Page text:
The sword’s sanctity is reflected also in its aesthetic design. The butt of the Turkish sword, quite an efficient instrument, used to be inlaid with precious stones and metals. So are the butts of the Igdir monument’s swords, embellished with bronze relieves and ornaments within granite frames. The grey wolf, horse and twin-headed eagle patterns are repeated on all the five swords.

The grey wolf is the main totem of ancient Turkish tribes and became the national symbol from Hun to Ottoman Empire. Before the adoption of Islam by the Turks, a grey wolf’s head was used to be put on the tips of flagpoles, replaced later by the crescent and star.

The admiration for the grey wolf as a strong, freedom-loving and intelligent animal exists among all Turks from the Altai Mountains to Anatolia. During the presidency of Ghazi Mustafa Kemal Atatürk, the grey wolf was depicted on the banknotes, postage stamps and many other official documents. The existence of the grey wolf relief on the sword’s butt is an indication of the respect for national set of values and obedience to the Atatürk’s ideals.

The sword era in the history was at the same time the horse era. According to the Turkish historians, the great conquests of the Turks were due to their great mastery of two arts: Horse training and mining, and especially the smith-craft. The latter was important for manufacturing and shaping swords while the horse training was essential for covering great distances in the wars that never ended. The Turkish soldier always departed with his sword, horse and tent for military expeditions.

The horse another one of the main totems of the Turks and inseparable friend and helper of the soldier. You may not imagine the sword without horse and the Turk without a horse and a sword. For this reason, all sword butts have a rearing horse figure in relief. It was the symbol of heroism, happiness and sun. The are at both sides of the butt.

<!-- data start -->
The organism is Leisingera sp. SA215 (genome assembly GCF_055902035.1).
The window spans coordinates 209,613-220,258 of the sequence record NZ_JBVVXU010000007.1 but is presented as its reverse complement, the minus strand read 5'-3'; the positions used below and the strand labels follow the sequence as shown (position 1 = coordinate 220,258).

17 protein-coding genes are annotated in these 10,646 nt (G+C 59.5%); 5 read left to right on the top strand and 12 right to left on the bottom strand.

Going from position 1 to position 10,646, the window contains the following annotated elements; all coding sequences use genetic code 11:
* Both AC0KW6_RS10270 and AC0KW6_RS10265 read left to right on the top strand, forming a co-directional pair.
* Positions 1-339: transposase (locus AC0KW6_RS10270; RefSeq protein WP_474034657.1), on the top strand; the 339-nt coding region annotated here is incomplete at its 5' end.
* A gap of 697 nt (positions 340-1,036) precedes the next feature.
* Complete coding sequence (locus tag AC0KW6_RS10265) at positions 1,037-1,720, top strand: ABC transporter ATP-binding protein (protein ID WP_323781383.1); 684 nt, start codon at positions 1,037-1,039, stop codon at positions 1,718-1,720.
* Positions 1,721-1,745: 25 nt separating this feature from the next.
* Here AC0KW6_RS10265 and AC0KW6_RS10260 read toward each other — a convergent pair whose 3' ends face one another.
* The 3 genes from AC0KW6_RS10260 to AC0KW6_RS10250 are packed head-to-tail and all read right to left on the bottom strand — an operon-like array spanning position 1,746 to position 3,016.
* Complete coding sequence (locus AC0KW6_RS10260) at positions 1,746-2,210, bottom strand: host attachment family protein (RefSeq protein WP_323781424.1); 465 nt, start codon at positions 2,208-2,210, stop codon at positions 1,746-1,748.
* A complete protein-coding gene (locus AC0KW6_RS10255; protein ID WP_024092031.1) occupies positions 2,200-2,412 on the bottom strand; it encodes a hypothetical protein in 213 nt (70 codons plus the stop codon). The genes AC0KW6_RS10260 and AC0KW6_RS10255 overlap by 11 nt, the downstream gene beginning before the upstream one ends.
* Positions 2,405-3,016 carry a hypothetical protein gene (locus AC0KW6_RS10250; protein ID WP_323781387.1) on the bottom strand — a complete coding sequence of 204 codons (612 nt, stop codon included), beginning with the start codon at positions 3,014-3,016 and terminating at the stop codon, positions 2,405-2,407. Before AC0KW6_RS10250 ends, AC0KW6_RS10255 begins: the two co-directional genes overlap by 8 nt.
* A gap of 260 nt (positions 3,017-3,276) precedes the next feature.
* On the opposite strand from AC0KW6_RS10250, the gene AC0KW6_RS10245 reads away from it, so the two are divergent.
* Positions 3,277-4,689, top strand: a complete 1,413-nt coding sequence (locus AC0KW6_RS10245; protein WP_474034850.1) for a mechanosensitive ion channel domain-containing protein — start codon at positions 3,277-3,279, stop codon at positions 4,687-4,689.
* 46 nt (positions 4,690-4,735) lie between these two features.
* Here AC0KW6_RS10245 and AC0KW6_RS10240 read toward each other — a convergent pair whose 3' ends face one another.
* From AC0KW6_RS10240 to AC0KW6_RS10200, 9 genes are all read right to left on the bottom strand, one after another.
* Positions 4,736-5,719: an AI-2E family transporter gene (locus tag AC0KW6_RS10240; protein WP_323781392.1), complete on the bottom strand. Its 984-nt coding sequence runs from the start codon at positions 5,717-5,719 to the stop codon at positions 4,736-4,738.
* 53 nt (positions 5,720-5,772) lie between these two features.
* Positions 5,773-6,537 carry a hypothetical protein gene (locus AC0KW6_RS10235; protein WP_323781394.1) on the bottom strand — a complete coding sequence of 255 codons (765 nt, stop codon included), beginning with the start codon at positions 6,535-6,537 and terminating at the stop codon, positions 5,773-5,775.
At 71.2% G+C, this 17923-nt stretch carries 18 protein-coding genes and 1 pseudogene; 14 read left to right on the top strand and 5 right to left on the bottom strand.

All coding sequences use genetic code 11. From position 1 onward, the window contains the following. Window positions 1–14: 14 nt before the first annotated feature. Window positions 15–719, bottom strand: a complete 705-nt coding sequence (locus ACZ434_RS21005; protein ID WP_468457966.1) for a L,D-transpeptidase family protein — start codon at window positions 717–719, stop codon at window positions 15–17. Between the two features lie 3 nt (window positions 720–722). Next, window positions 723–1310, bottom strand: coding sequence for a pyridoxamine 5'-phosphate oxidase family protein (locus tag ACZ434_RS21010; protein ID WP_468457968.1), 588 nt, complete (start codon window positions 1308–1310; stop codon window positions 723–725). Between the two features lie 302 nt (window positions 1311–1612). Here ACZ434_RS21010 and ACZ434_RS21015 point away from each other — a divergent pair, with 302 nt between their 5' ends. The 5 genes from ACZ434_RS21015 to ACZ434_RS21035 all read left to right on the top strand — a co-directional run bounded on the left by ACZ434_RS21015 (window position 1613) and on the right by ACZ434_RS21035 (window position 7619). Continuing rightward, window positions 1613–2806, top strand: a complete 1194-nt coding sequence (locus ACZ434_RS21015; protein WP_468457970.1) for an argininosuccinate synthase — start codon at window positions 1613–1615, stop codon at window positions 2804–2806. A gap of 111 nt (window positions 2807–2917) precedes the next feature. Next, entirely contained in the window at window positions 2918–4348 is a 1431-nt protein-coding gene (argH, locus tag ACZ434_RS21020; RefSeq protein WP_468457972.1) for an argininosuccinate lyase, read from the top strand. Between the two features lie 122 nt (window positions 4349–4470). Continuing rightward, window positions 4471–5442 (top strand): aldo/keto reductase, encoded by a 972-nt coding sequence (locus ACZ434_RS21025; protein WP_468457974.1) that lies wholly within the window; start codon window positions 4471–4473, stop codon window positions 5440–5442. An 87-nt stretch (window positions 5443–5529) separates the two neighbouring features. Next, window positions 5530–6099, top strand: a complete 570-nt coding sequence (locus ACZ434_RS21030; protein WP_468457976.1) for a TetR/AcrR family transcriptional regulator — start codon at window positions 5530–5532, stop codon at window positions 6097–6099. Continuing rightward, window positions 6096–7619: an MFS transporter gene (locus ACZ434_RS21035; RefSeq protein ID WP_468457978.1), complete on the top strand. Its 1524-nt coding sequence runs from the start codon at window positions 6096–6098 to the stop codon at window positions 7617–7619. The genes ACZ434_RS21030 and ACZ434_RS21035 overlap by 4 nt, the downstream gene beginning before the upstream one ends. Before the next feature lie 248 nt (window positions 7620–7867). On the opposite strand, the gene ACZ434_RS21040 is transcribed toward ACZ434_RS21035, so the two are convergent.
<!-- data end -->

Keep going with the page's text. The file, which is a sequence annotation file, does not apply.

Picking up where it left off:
The inner sides have twin-headed eagle figures. The Altaic figures carved into rocks suggest that the eagle also was totemised as a sign of grandeur and magnificence among the Turks. The double-headed eagle symbolised first the Hittite Empire and the Byzance Emperors had later adopted it for themselves. Used finally by the Selchuk Empire as its coat-of-arms, it stands at the apogee of this centuries-long tradition as the Byzance Empire finally crumbled before the Turkish might.

The outer sides of the butts have soldier reliefs together with grey wolves, horses and eagles as the products of the ancient Turkish symbology. The soldier figures are different in each of the swords on the monument and each butt depicts a soldier of Hun, Göktürk, Selchuk, Ottoman and modern Turkish soldier.

Having created magnificent empires in various periods of the history, the Turkish soldier deserves the greatest of all monuments. Epitomised in bronze in the sword butts of the monument, symbolise all the soldierlike generations throughout the history as the staunch defenders of the nation, peace and order.

Monument’s foundation was laid on 1 August 1997 by Igdir’s Governor Semsettin Uzun. The circumferential walls of the complex were masoned with stones from Ahlat quarries and their cones were ornamented with wrought iron grills. Museum door, windows and drawers are of chestnut wood, the swords were coated with grey Bianco Maris granite imported from Italy use was made of African red granite for some architectural details. Marbles from various parts of Turkey, including the Taurus black from Kayseri, Theos green and Ægean grey from Izmir, Hazar pink from Diyarbakir, Ægean claret from Mugla, travertines from Denizli and Kütahya, Kayran slabs from Bodrum, Bergama granite cobblestones and Imyra stone from Antalya, went into the monument’s construction. Great care was exercised for ensuring the harmony of all these materials with each other and with the details in which they were applied.